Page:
Book Image

Creative DIY Microcontroller Projects with TinyGo and WebAssembly

By : Tobias Theel
Book Image

Creative DIY Microcontroller Projects with TinyGo and WebAssembly

By: Tobias Theel

Overview of this book

While often considered a fast and compact programming language, Go usually creates large executables that are difficult to run on low-memory or low-powered devices such as microcontrollers or IoT. TinyGo is a new compiler that allows developers to compile their programs for such low-powered devices. As TinyGo supports all the standard features of the Go programming language, you won't have to tweak the code to fit on the microcontroller. This book is a hands-on guide packed full of interesting DIY projects that will show you how to build embedded applications. You will learn how to program sensors and work with microcontrollers such as Arduino UNO and Arduino Nano IoT 33. The chapters that follow will show you how to develop multiple real-world embedded projects using a variety of popular devices such as LEDs, 7-segment displays, and timers. Next, you will progress to build interactive prototypes such as a traffic lights system, touchless hand wash timer, and more. As you advance, you'll create an IoT prototype of a weather alert system and display those alerts on the TinyGo WASM dashboard. Finally, you will build a home automation project that displays stats on the TinyGo WASM dashboard. By the end of this microcontroller book, you will be equipped with the skills you need to build real-world embedded projects using the power of TinyGo.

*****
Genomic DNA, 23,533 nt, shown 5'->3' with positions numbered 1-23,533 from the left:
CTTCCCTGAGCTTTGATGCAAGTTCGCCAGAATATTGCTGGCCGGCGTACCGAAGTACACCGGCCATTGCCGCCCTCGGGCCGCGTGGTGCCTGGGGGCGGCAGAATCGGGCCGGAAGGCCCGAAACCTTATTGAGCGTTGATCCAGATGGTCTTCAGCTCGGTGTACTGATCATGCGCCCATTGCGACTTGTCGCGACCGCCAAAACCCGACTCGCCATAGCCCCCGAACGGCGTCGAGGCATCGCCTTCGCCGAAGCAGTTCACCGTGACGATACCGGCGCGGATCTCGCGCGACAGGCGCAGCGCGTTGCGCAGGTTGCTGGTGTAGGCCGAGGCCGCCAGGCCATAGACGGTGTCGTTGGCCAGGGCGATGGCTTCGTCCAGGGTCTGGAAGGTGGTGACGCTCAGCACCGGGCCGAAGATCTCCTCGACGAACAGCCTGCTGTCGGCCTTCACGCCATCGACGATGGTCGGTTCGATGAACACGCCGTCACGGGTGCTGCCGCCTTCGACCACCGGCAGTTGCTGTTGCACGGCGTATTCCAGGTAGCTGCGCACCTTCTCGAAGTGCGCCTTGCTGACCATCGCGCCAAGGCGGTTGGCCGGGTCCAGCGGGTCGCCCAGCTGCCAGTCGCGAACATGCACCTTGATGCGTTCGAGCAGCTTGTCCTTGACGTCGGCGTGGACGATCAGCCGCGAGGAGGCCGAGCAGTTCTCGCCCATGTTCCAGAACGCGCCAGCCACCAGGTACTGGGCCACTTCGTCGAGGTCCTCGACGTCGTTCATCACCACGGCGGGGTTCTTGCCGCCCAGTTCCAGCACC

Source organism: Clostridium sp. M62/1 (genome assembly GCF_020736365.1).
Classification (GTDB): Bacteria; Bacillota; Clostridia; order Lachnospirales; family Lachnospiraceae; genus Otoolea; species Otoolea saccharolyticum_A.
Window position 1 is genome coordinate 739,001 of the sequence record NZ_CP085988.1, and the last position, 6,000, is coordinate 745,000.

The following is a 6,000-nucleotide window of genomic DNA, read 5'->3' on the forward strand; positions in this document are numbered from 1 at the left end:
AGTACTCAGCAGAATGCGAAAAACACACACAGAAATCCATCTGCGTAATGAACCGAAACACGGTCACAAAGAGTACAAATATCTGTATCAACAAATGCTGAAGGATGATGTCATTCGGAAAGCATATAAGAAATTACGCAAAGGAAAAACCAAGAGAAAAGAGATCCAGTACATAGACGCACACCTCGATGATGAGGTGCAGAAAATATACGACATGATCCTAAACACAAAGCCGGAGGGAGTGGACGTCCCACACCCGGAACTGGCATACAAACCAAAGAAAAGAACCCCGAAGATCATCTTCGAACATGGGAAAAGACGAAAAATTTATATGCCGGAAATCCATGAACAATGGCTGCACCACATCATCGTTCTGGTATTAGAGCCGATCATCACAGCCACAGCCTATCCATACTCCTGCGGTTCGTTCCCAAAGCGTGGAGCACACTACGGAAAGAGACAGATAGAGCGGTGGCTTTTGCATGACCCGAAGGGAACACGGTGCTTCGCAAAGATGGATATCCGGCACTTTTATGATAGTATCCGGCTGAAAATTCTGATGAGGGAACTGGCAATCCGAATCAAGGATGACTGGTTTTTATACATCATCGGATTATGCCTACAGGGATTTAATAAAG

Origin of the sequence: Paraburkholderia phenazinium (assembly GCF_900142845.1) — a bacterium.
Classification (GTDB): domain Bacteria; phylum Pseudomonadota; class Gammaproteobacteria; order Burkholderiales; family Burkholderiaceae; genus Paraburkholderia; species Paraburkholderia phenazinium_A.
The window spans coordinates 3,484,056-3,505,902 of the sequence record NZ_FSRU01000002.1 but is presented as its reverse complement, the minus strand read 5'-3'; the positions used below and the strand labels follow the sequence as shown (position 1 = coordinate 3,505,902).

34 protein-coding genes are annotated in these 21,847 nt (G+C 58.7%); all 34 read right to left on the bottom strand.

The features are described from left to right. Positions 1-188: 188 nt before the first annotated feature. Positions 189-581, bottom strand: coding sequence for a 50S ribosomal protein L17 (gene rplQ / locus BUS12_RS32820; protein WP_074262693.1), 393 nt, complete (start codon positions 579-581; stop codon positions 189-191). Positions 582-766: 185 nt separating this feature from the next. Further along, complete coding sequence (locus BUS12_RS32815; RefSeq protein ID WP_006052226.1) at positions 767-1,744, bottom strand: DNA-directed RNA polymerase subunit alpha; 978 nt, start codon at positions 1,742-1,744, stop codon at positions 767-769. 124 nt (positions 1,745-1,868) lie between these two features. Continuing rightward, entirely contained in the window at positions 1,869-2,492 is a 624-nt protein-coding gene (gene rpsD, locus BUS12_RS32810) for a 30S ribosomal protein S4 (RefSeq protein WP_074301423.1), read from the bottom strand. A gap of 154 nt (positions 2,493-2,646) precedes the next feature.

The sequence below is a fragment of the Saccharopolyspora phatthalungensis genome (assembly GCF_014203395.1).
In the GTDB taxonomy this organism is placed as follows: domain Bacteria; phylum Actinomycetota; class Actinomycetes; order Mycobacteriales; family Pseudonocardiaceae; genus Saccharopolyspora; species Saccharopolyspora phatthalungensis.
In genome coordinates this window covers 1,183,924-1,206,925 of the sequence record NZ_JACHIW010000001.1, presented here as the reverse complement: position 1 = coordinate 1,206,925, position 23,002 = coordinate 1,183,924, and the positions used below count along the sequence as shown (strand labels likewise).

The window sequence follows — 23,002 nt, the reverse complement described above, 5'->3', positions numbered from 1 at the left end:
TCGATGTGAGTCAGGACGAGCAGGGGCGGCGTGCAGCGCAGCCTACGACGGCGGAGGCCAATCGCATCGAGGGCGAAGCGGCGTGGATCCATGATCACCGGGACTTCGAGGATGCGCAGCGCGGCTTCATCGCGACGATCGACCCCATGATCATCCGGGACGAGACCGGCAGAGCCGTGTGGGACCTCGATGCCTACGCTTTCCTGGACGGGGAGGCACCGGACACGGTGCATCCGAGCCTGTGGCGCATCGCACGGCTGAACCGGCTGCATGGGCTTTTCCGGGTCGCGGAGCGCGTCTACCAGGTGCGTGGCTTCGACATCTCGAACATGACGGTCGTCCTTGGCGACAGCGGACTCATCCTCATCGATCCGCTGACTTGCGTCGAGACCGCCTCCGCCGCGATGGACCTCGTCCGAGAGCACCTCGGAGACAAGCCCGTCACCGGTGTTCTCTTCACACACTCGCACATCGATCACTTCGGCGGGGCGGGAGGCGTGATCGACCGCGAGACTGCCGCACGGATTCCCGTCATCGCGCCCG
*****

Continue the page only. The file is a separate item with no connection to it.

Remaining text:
Table of Contents (13 chapters)

Chapter 6: Building Displays for Communication using I2C and SPI Interfaces

In the previous chapter, we learned how to display data using a 7-segment display, how a MAX7219 chip works, how ultrasonic distance sensors work, and how to write a library for all this. We used the SPI interface to do so.

After working through this chapter, we will know how to use different types of displays and which displays use different interfaces for communication. We are going to learn how the I2C interface works by using a display that we can connect using an I2C bus. With that covered, we are going to learn how to read and interpret user input. After that, we are going to learn how to draw shapes and texts on displays. Finally, we are going to learn how to build a game that can run on a microcontroller. With this knowledge, we will be able to understand the overall concept of using various displays for communication.

In this chapter, we're going to cover the following main topics: